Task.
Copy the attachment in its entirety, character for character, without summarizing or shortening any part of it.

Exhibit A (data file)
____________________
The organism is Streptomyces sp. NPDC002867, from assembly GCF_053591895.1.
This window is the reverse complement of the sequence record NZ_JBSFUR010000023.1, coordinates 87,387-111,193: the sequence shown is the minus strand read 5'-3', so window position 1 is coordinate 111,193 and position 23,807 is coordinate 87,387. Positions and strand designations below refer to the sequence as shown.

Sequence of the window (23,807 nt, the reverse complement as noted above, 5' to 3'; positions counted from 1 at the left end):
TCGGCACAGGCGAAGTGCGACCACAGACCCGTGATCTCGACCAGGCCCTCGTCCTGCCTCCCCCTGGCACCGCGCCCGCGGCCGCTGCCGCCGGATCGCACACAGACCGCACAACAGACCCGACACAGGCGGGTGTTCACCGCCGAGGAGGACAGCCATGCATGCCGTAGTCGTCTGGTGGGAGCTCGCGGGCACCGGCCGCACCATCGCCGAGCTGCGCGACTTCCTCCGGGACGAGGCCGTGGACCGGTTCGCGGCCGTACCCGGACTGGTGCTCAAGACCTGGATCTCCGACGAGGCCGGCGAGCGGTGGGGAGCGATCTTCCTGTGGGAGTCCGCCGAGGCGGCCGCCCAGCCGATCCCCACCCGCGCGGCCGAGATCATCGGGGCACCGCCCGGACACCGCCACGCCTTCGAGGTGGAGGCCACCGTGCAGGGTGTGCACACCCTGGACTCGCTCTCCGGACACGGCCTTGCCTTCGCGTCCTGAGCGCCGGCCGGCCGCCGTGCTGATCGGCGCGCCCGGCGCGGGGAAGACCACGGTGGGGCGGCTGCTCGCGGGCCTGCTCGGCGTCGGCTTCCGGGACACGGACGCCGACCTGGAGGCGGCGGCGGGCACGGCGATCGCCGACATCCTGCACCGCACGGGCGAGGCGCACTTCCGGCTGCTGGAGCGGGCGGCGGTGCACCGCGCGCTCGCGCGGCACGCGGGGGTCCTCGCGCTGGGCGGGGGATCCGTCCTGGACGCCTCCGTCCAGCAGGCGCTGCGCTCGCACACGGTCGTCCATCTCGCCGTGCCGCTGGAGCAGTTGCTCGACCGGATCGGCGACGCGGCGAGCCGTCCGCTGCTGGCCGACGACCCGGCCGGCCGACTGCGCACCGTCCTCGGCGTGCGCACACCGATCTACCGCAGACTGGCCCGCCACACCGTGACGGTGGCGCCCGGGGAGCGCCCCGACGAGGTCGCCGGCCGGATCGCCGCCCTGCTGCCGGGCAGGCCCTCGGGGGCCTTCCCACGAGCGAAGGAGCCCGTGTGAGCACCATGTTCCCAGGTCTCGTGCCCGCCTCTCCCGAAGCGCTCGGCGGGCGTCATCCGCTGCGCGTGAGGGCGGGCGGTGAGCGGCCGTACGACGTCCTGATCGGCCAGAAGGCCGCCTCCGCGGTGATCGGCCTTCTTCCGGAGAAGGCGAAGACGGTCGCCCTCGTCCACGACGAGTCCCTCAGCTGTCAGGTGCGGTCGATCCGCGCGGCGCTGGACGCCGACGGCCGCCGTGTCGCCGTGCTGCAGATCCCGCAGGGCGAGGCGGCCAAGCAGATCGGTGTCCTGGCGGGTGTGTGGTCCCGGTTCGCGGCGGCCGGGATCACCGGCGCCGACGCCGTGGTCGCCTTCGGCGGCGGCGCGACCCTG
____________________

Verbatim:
The organism is Streptomyces sp. NPDC002867, from assembly GCF_053591895.1.
This window is the reverse complement of the sequence record NZ_JBSFUR010000023.1, coordinates 87,387-111,193: the sequence shown is the minus strand read 5'-3', so window position 1 is coordinate 111,193 and position 23,807 is coordinate 87,387. Positions and strand designations below refer to the sequence as shown.

Sequence of the window (23,807 nt, the reverse complement as noted above, 5' to 3'; positions counted from 1 at the left end):
TCGGCACAGGCGAAGTGCGACCACAGACCCGTGATCTCGACCAGGCCCTCGTCCTGCCTCCCCCTGGCACCGCGCCCGCGGCCGCTGCCGCCGGATCGCACACAGACCGCACAACAGACCCGACACAGGCGGGTGTTCACCGCCGAGGAGGACAGCCATGCATGCCGTAGTCGTCTGGTGGGAGCTCGCGGGCACCGGCCGCACCATCGCCGAGCTGCGCGACTTCCTCCGGGACGAGGCCGTGGACCGGTTCGCGGCCGTACCCGGACTGGTGCTCAAGACCTGGATCTCCGACGAGGCCGGCGAGCGGTGGGGAGCGATCTTCCTGTGGGAGTCCGCCGAGGCGGCCGCCCAGCCGATCCCCACCCGCGCGGCCGAGATCATCGGGGCACCGCCCGGACACCGCCACGCCTTCGAGGTGGAGGCCACCGTGCAGGGTGTGCACACCCTGGACTCGCTCTCCGGACACGGCCTTGCCTTCGCGTCCTGAGCGCCGGCCGGCCGCCGTGCTGATCGGCGCGCCCGGCGCGGGGAAGACCACGGTGGGGCGGCTGCTCGCGGGCCTGCTCGGCGTCGGCTTCCGGGACACGGACGCCGACCTGGAGGCGGCGGCGGGCACGGCGATCGCCGACATCCTGCACCGCACGGGCGAGGCGCACTTCCGGCTGCTGGAGCGGGCGGCGGTGCACCGCGCGCTCGCGCGGCACGCGGGGGTCCTCGCGCTGGGCGGGGGATCCGTCCTGGACGCCTCCGTCCAGCAGGCGCTGCGCTCGCACACGGTCGTCCATCTCGCCGTGCCGCTGGAGCAGTTGCTCGACCGGATCGGCGACGCGGCGAGCCGTCCGCTGCTGGCCGACGACCCGGCCGGCCGACTGCGCACCGTCCTCGGCGTGCGCACACCGATCTACCGCAGACTGGCCCGCCACACCGTGACGGTGGCGCCCGGGGAGCGCCCCGACGAGGTCGCCGGCCGGATCGCCGCCCTGCTGCCGGGCAGGCCCTCGGGGGCCTTCCCACGAGCGAAGGAGCCCGTGTGAGCACCATGTTCCCAGGTCTCGTGCCCGCCTCTCCCGAAGCGCTCGGCGGGCGTCATCCGCTGCGCGTGAGGGCGGGCGGTGAGCGGCCGTACGACGTCCTGATCGGCCAGAAGGCCGCCTCCGCGGTGATCGGCCTTCTTCCGGAGAAGGCGAAGACGGTCGCCCTCGTCCACGACGAGTCCCTCAGCTGTCAGGTGCGGTCGATCCGCGCGGCGCTGGACGCCGACGGCCGCCGTGTCGCCGTGCTGCAGATCCCGCAGGGCGAGGCGGCCAAGCAGATCGGTGTCCTGGCGGGTGTGTGGTCCCGGTTCGCGGCGGCCGGGATCACCGGCGCCGACGCCGTGGTCGCCTTCGGCGGCGGCGCGACCCTG